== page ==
God sure liked to test Abraham, didn’t he? Abraham trusted the Lord for all the things God promised him the covenant. He moved to a new land and traveled around in it like a Bedouin, as God commanded him. Abraham received the wealth God promised him quickly and easily; however, he and Sarah waited for years for what they really wanted— the promised heir, Isaac, to be born.

Now that Isaac was alive and growing up, Abraham must have been filled with thanks and happiness each day. That is, until God told him to kill Isaac here in Genesis 22. After testing Abraham and Sarah’s faith by making them wait, he would now test Abraham’s faith by commanding him to do the hardest thing imaginable.

[I wonder if Abraham told Sarah about God’s command in this chapter before he and Isaac left for Mt. Moriah….]

Anyway, the test Abraham received in this chapter was a test of his heart. As much as he loved Isaac, would he fear God more? Although he did not understand what God’s plan was in this chapter, Abraham followed God’s commands quickly (v. 3: “early the next morning”) and completely–right up to the point where God stopped him.

God knew that Abraham would obey before he issued the command to kill Isaac. So why put Abraham and Isaac through this emotional wringer? Why did God test Abraham so often and so painfully? One answer is that God wanted to set an example for Isaac, Jacob, and everyone else in the nation of Israel to follow. God’s people would face many choices to obey God’s command thoroughly and unconditionally. They would have to wait to inherit the promised land just as Abraham had to wait for Isaac to be born. They would have to choose between loving what God gave them and loving God just as Abraham had to do in this chapter.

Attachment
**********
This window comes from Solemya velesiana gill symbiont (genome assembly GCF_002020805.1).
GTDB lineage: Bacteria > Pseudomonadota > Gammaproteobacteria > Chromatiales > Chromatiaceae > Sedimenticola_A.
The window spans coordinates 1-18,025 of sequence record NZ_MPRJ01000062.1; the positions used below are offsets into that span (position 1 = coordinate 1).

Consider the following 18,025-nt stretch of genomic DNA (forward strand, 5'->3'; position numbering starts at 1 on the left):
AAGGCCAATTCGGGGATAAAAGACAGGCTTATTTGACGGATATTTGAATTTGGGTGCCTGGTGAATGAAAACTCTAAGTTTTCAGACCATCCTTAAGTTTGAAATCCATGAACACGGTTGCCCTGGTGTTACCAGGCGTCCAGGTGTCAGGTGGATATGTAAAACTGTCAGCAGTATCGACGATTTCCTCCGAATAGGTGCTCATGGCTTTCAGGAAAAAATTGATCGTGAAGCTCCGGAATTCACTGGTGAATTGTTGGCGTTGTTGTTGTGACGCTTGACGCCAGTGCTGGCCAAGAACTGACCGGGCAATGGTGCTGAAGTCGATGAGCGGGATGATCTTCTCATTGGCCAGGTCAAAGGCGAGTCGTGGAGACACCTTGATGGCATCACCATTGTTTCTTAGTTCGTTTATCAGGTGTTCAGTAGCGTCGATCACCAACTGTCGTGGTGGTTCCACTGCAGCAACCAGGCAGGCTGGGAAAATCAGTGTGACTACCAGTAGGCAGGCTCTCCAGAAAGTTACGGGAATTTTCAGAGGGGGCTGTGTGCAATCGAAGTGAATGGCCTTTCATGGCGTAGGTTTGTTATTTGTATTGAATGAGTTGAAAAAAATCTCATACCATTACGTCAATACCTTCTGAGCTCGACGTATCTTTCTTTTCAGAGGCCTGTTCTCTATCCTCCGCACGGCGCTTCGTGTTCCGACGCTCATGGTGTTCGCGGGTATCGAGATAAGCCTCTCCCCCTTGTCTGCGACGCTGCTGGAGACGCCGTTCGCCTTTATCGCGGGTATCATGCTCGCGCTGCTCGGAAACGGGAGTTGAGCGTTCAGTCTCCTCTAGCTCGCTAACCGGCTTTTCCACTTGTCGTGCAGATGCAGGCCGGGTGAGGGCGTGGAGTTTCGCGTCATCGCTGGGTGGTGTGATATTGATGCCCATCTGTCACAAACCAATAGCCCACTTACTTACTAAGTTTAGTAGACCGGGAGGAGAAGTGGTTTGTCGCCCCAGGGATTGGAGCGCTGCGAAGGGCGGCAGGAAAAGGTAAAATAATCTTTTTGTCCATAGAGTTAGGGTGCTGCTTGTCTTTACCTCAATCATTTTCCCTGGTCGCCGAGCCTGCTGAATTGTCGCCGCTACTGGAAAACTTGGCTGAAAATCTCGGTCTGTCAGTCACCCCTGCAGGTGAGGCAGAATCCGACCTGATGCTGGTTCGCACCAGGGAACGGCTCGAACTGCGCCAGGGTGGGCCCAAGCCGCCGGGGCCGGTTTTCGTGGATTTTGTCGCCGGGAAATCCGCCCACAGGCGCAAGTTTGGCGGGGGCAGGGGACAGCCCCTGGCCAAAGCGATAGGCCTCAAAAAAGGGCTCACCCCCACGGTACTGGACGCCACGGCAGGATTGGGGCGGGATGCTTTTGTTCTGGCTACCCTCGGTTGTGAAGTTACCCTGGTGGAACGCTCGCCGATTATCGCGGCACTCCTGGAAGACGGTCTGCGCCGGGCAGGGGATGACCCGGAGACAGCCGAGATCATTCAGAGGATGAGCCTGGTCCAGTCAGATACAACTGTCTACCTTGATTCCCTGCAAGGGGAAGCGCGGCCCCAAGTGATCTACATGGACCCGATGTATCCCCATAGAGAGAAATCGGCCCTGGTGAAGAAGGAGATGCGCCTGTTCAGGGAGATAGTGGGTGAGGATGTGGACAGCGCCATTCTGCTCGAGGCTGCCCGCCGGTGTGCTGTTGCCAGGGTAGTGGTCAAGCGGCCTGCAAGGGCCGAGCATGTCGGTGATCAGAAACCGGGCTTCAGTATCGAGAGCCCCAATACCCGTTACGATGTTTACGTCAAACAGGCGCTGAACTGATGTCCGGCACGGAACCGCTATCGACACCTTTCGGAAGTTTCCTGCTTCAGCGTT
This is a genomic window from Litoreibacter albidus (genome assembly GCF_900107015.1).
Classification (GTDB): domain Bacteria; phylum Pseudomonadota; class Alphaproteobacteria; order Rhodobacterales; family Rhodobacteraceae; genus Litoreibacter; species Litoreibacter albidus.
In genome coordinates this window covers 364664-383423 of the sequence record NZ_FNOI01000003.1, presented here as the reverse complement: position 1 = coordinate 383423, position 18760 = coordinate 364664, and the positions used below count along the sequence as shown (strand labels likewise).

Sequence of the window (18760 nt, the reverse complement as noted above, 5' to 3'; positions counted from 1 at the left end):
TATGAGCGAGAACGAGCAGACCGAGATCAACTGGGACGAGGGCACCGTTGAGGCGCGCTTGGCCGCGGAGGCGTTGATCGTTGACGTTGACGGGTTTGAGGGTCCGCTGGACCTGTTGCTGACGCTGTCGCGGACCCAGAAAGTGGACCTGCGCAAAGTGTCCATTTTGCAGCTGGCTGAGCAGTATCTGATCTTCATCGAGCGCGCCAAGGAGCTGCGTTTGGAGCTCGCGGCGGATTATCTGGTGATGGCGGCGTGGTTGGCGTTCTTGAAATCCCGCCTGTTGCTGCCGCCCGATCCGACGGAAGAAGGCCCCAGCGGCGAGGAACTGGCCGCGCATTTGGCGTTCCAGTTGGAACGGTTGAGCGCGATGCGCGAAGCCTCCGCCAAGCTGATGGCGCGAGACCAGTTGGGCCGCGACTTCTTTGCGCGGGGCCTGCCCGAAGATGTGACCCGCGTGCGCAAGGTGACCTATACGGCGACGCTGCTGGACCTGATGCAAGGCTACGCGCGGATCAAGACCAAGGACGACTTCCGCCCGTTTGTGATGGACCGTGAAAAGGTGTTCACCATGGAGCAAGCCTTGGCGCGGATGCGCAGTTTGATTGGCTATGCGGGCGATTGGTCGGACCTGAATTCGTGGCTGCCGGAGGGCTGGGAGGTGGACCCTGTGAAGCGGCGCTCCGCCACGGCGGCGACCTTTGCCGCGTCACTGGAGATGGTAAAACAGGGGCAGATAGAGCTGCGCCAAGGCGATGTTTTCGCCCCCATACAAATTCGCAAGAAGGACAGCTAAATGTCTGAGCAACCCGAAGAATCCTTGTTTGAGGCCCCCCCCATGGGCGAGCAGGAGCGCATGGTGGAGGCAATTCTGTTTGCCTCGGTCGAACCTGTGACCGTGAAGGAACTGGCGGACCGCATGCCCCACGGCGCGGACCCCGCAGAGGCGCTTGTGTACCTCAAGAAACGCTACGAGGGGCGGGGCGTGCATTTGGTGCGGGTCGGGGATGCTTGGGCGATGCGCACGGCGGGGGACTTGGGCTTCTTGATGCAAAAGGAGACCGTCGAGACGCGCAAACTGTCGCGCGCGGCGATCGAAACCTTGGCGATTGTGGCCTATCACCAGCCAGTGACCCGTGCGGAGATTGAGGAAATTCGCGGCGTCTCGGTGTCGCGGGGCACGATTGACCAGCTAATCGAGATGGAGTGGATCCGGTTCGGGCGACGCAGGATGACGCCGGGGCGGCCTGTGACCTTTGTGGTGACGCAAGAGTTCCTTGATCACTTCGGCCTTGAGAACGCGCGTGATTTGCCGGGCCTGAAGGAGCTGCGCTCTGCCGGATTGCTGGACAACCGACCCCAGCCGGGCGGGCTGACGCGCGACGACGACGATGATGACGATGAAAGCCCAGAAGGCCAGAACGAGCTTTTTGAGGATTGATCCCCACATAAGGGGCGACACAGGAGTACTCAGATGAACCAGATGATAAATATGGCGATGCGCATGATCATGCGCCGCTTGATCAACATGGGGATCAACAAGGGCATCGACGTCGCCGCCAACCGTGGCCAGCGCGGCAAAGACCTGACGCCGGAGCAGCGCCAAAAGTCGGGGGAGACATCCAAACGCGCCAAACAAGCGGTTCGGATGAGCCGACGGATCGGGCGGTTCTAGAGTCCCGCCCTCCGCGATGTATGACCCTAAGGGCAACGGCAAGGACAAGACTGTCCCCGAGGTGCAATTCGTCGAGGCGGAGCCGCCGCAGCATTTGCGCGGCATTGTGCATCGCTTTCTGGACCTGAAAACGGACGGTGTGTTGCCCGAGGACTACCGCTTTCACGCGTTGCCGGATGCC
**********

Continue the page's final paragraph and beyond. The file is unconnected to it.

Have you ever had to risk losing (or actually lose) someone or something you love in order to be obedient to God? That takes faith! As you trust God in those moments by doing what is right rather than what you want to do, you will see God work in your life in ways that you did not expect. Also, the trials and problems you face in life can, if you handle them in faith, give your children and others that you lead the footprints to follow in their own lives.